We’ve all been shredding Hollywood a lot lately for being creatively bankrupt and having to adapt comic books to death, rebooting every single blockbuster franchise from the 20th century and even force-feeding us unnecessary movie adaptations of toys and games.
Generally when the industry cynically uses a beloved toy or game as source material, there is going to be derision critically (“Transformers”), financially (“Clue”) or both (“Battleship”).
But this weekend, we get the rare movie adaptation of a toy that unequivocally should satisfy both masters of art and commerce, the first full-length theatrical movie based on Legos.
Having conquered the industries of toys, books, video games, streaming content, apparel, amusement parks, quasi-nutritious snacks, hotels, housewares and farm equipment (OK, the last one is not true — yet), the Lego Group, a family-owned multi-national concern out of Denmark, now seeks to conquer the world of feature films.
And boy, is this a stunning first strike beachhead. “The Lego Movie” is a clever, exciting and enjoyable animated adventure from the fertile minds of Phil Lord and Christopher Miller (“Cloudy with a Chance of Meatballs”).
Emmet Brickowoski (voiced by Chris Pratt) is a very ordinary, boring construction worker minifigure, living a life of convention and complacency in Lego City. He follows the rules, does his work with diligence and never rocks the boat under any circumstance. He is the mean, median and mode of Lego minifigures.
Through strange, wondrous circumstances, Emmet is anointed as the Special, a mythical being prophesized as the savior of all Legokind. Emmet and his friends must go on a long and arduous quest to stop the evil machinations of Lord Business (the voice of Will Ferrell), who intends to wreak havoc on the known Lego universe.
The plot unabashedly lifts from the unlikely-hero-as-chosen-one story trove. “The Matrix,” definitely serves as its main template. Imagine if Keanu Reeves were made of distinct plastic parts. And could act.
Along the way, Emmet encounters a variety of weird and wonderful minifigure characters from the Lego pantheon — old (Benny, a 1980s-era astronaut), old school (2002 U.S.A. Basketball Dream Team), modern (Gandalf the wizard) and brand new (Wyldstyle, a supporting character and Emmet’s love interest voiced by Elizabeth Banks). Keep your ears and eyes peeled for the variety of characters in the film and the interesting voices behind them.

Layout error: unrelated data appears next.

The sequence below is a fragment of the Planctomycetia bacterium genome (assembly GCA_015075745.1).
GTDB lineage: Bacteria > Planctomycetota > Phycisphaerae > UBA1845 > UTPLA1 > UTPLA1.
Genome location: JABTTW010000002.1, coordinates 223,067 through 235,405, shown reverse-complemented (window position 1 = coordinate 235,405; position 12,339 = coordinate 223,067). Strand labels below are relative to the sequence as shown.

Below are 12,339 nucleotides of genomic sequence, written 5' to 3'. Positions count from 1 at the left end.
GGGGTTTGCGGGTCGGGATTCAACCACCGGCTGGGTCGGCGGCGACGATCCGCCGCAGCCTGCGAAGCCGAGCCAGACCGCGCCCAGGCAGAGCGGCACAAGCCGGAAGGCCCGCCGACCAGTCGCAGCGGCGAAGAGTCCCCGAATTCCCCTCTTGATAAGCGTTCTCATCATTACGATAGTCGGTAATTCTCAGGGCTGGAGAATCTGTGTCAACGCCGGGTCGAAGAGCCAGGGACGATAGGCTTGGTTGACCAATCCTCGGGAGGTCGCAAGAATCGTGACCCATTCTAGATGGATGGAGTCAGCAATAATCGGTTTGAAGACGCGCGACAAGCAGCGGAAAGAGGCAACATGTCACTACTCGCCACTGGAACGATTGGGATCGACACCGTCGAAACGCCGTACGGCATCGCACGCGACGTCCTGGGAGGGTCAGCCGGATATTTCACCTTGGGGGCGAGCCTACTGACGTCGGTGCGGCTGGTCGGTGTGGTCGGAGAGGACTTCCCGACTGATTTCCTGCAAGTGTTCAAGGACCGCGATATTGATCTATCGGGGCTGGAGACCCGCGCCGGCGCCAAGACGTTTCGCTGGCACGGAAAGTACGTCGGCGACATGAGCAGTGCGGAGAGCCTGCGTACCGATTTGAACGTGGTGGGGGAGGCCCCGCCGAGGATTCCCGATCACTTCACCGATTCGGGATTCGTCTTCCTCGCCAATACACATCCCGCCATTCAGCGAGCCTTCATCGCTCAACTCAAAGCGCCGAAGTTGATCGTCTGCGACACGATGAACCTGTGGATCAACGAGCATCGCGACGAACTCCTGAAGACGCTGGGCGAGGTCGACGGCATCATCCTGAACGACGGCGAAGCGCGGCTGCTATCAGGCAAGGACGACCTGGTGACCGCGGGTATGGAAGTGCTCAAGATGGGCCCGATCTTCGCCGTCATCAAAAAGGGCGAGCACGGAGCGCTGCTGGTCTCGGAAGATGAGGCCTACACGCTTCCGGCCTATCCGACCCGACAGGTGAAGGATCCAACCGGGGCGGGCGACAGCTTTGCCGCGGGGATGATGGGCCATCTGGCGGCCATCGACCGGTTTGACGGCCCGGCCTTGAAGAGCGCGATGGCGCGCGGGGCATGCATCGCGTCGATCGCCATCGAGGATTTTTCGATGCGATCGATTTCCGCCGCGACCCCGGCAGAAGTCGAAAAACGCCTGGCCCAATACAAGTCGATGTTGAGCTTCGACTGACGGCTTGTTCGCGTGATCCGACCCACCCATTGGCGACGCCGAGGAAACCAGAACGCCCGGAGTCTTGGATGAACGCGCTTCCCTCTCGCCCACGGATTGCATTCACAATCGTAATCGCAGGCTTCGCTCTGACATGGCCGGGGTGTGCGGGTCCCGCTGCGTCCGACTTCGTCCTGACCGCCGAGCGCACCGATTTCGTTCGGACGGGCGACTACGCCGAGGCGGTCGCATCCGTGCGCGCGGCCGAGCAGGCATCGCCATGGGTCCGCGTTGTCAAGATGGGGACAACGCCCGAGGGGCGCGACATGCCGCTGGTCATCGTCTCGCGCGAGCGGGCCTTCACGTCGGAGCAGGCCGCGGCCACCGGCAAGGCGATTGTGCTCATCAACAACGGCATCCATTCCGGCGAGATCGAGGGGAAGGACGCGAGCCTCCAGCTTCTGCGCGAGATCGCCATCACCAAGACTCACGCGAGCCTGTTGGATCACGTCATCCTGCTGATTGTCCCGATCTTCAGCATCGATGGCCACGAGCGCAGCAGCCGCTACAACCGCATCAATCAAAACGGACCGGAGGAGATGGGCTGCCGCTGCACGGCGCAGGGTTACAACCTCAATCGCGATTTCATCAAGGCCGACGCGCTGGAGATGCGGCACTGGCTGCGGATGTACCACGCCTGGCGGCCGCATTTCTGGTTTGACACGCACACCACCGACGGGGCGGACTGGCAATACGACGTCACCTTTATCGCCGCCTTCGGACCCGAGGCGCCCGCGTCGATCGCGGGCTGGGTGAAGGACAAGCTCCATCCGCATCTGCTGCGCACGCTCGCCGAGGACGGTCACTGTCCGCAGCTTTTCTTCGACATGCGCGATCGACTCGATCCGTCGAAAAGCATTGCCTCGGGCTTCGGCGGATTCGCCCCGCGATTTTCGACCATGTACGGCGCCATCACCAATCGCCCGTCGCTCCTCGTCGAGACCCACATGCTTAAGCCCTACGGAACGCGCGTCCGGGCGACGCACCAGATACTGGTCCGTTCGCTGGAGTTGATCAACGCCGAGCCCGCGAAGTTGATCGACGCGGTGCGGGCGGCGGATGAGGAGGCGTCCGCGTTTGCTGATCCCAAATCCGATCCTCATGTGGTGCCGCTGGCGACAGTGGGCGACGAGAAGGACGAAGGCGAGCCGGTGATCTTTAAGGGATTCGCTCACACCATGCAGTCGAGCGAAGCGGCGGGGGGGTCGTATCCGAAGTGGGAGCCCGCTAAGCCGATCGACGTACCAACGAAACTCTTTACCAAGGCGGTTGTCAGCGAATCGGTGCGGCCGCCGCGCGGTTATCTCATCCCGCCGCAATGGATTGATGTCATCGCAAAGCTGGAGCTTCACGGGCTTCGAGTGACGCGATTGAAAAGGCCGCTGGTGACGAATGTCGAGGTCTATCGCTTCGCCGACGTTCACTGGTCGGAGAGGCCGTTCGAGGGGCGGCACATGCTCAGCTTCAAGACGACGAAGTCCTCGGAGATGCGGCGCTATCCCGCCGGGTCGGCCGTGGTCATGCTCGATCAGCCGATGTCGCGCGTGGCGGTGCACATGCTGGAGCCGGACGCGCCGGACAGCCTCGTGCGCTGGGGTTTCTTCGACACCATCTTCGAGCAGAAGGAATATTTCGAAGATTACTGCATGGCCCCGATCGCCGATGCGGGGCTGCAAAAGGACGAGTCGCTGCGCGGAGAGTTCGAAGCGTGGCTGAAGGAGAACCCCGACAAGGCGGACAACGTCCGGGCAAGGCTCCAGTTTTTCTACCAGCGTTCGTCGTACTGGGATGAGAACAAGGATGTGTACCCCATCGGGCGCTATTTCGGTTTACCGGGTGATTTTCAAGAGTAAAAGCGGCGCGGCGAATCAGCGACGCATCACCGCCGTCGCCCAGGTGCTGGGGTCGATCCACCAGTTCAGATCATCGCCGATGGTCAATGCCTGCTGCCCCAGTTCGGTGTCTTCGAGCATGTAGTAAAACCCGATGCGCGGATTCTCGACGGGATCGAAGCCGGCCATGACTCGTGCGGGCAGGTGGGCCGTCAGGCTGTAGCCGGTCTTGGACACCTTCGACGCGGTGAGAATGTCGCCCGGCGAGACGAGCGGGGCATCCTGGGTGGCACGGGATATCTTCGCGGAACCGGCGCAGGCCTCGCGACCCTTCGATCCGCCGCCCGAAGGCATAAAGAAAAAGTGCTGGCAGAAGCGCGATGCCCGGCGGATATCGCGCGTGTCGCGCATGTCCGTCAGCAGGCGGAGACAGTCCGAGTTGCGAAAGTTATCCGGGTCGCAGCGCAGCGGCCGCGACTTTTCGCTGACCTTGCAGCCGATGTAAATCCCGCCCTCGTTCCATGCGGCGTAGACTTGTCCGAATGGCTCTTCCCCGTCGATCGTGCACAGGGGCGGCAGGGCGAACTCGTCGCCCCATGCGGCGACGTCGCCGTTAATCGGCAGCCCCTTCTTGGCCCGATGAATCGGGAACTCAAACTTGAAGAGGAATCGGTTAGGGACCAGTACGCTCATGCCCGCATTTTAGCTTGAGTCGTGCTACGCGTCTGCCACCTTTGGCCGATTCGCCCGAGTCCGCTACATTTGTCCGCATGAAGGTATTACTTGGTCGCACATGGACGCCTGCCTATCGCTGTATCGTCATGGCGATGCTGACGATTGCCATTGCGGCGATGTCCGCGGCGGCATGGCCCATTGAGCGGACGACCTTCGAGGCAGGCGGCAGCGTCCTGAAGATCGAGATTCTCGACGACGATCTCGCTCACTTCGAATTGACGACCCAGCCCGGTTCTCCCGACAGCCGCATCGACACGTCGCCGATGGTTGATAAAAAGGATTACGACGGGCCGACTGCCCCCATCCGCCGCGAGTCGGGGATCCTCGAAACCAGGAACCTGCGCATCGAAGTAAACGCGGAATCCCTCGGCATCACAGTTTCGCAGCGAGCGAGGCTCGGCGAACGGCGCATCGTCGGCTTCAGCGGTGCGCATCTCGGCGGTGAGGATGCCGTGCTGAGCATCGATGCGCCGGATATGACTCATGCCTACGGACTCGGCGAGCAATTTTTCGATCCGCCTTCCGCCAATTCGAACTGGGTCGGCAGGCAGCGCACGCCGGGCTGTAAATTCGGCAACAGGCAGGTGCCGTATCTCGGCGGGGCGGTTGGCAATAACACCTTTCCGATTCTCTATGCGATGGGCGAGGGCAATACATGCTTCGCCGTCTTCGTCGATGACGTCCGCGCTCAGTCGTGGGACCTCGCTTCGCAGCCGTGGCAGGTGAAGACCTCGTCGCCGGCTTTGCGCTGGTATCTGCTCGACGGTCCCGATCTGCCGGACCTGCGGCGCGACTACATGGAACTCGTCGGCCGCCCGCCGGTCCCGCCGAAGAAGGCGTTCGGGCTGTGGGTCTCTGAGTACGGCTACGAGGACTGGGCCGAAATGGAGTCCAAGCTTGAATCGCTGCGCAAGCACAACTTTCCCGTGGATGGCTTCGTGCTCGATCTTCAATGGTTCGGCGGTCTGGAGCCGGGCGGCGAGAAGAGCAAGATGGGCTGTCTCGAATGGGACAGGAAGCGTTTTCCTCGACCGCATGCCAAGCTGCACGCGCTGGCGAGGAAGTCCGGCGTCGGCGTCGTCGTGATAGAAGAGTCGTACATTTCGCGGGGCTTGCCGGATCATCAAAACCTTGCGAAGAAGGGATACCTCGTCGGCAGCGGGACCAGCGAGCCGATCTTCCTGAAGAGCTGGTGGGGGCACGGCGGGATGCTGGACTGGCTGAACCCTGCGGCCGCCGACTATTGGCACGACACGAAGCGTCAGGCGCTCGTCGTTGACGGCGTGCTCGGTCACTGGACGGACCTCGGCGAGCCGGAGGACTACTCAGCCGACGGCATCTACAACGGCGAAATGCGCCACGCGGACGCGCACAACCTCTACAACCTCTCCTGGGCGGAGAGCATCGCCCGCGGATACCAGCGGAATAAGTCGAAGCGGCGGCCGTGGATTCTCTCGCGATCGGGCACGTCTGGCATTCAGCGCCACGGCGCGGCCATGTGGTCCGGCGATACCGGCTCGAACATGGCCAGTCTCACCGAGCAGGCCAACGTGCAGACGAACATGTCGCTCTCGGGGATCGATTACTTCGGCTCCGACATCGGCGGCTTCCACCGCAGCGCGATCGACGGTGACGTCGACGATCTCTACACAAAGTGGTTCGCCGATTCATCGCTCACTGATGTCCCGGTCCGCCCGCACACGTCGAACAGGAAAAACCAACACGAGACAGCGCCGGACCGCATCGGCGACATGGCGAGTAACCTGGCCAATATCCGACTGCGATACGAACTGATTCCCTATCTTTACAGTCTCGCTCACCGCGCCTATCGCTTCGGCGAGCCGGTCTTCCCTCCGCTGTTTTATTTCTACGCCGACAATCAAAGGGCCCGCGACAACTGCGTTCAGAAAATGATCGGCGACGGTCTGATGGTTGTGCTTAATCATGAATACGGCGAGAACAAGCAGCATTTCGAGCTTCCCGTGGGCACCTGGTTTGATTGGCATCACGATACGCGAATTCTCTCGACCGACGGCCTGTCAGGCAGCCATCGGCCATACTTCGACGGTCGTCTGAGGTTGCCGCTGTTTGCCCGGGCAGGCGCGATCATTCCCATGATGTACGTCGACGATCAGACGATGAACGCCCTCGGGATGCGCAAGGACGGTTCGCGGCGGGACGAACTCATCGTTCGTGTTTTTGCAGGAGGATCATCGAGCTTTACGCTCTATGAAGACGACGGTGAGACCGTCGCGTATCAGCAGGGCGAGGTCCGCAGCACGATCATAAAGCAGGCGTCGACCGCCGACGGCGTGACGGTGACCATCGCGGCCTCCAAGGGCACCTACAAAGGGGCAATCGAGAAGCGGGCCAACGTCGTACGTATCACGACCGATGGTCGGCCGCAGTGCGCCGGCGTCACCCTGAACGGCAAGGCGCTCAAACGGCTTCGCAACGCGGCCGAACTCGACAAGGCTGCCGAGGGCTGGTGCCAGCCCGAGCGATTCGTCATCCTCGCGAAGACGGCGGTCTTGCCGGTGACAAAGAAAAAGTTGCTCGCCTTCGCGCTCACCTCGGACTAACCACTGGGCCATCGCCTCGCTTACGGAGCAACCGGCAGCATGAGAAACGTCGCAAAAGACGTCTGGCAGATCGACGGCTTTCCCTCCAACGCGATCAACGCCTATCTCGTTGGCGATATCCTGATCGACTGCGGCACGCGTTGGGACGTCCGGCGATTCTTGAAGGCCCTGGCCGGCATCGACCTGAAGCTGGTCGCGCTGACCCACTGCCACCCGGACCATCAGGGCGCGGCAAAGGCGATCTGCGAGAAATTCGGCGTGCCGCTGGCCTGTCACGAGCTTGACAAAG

The sets and scenery are awe-inspiring. As you might guess, cars, buildings, food, furniture, etc. are all made of Legos. But even more jaw dropping is that literally everything, even the items you wouldn’t think could be made of Legos — water, smoke, fire, clouds — get the brick treatment.
And everything moves in a unique merging of low and high tech. While the animators utilize top-notch technologies, the physical limitations of Lego minifigures add a unique dimension to it.
For the five of you who have never seen or held one, minifigures can only move in certain directions — the limbs rotate only on one axis and heads turn only on the equator. But with limited mobility, in the movie they still flip, bounce, jump and twirl with delight, manipulating their surroundings like normal animated creatures.
It’s a fascinating mix of limited movement (low-fi) married to unlimited animation techniques (hi-fi).
Additionally, the on-the-fly building and rebuilding and yet-again-rebuilding of vehicles and machines from individual bricks is stunning to watch. A chase scene becomes so much more when vehicles can evolve brick by brick several times during the sequence.
Beyond the amazing visual universe (all supported aurally by music from ex-Devo member Mark Mothersbaugh), the humor is deliciously subversive. There are jokes at multiple levels going on — kid style, grown-up style, and weird, bizarre, possibly drug-influenced style. One particular scene in a place called Cloud Cuckoo Land is an eye-popping, brain-bursting amalgamation of all three.
And just when you think this movie is merely great within the confines of its genre, it follows up with a touch of drama that creates a lump the size of the Lego Death Star in the throat.
If there were such a bet available, I’d mortgage the house on the prediction that “The Lego Movie” will be a resounding financial success. For one thing, every child enamored with the toys will insist on viewing the film. But the parents and the grown-up hobbyists of Lego (and probably their parents whose houses they still live in) will also be a definite audience.
Add to that the required multiple viewings to catch all the subtle jokes and nuances occurring outside of the main action, and you have the potential of this being one of the highest grossing movies of the year. It is laudable that this film has the critical chops to match. And it is no surprise that the brickwork has already commenced on the sequel.